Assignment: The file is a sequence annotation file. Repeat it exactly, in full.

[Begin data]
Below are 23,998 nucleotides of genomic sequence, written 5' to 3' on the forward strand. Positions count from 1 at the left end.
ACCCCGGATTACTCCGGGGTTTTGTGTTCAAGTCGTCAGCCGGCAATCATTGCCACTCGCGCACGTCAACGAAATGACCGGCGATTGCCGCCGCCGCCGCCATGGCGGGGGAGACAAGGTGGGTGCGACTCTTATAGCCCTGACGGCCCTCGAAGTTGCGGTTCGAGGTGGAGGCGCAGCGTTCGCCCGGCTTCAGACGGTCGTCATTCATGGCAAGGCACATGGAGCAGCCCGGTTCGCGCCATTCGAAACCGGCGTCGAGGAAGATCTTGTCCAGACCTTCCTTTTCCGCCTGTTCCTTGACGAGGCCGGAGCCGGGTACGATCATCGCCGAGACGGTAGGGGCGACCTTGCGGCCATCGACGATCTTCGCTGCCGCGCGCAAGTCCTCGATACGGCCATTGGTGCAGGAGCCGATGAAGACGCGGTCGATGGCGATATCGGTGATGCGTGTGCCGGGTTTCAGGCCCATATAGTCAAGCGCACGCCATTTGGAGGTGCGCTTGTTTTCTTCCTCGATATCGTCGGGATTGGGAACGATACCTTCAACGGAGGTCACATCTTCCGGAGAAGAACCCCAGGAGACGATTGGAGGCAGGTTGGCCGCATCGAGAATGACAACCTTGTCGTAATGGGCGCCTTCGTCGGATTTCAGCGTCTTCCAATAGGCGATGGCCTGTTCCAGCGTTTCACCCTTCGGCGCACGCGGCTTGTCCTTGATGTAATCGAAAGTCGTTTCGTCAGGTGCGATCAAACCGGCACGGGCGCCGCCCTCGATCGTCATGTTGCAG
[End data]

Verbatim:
Below are 23,998 nucleotides of genomic sequence, written 5' to 3' on the forward strand. Positions count from 1 at the left end.
ACCCCGGATTACTCCGGGGTTTTGTGTTCAAGTCGTCAGCCGGCAATCATTGCCACTCGCGCACGTCAACGAAATGACCGGCGATTGCCGCCGCCGCCGCCATGGCGGGGGAGACAAGGTGGGTGCGACTCTTATAGCCCTGACGGCCCTCGAAGTTGCGGTTCGAGGTGGAGGCGCAGCGTTCGCCCGGCTTCAGACGGTCGTCATTCATGGCAAGGCACATGGAGCAGCCCGGTTCGCGCCATTCGAAACCGGCGTCGAGGAAGATCTTGTCCAGACCTTCCTTTTCCGCCTGTTCCTTGACGAGGCCGGAGCCGGGTACGATCATCGCCGAGACGGTAGGGGCGACCTTGCGGCCATCGACGATCTTCGCTGCCGCGCGCAAGTCCTCGATACGGCCATTGGTGCAGGAGCCGATGAAGACGCGGTCGATGGCGATATCGGTGATGCGTGTGCCGGGTTTCAGGCCCATATAGTCAAGCGCACGCCATTTGGAGGTGCGCTTGTTTTCTTCCTCGATATCGTCGGGATTGGGAACGATACCTTCAACGGAGGTCACATCTTCCGGAGAAGAACCCCAGGAGACGATTGGAGGCAGGTTGGCCGCATCGAGAATGACAACCTTGTCGTAATGGGCGCCTTCGTCGGATTTCAGCGTCTTCCAATAGGCGATGGCCTGTTCCAGCGTTTCACCCTTCGGCGCACGCGGCTTGTCCTTGATGTAATCGAAAGTCGTTTCGTCAGGTGCGATCAAACCGGCACGGGCGCCGCCCTCGATCGTCATGTTGCAG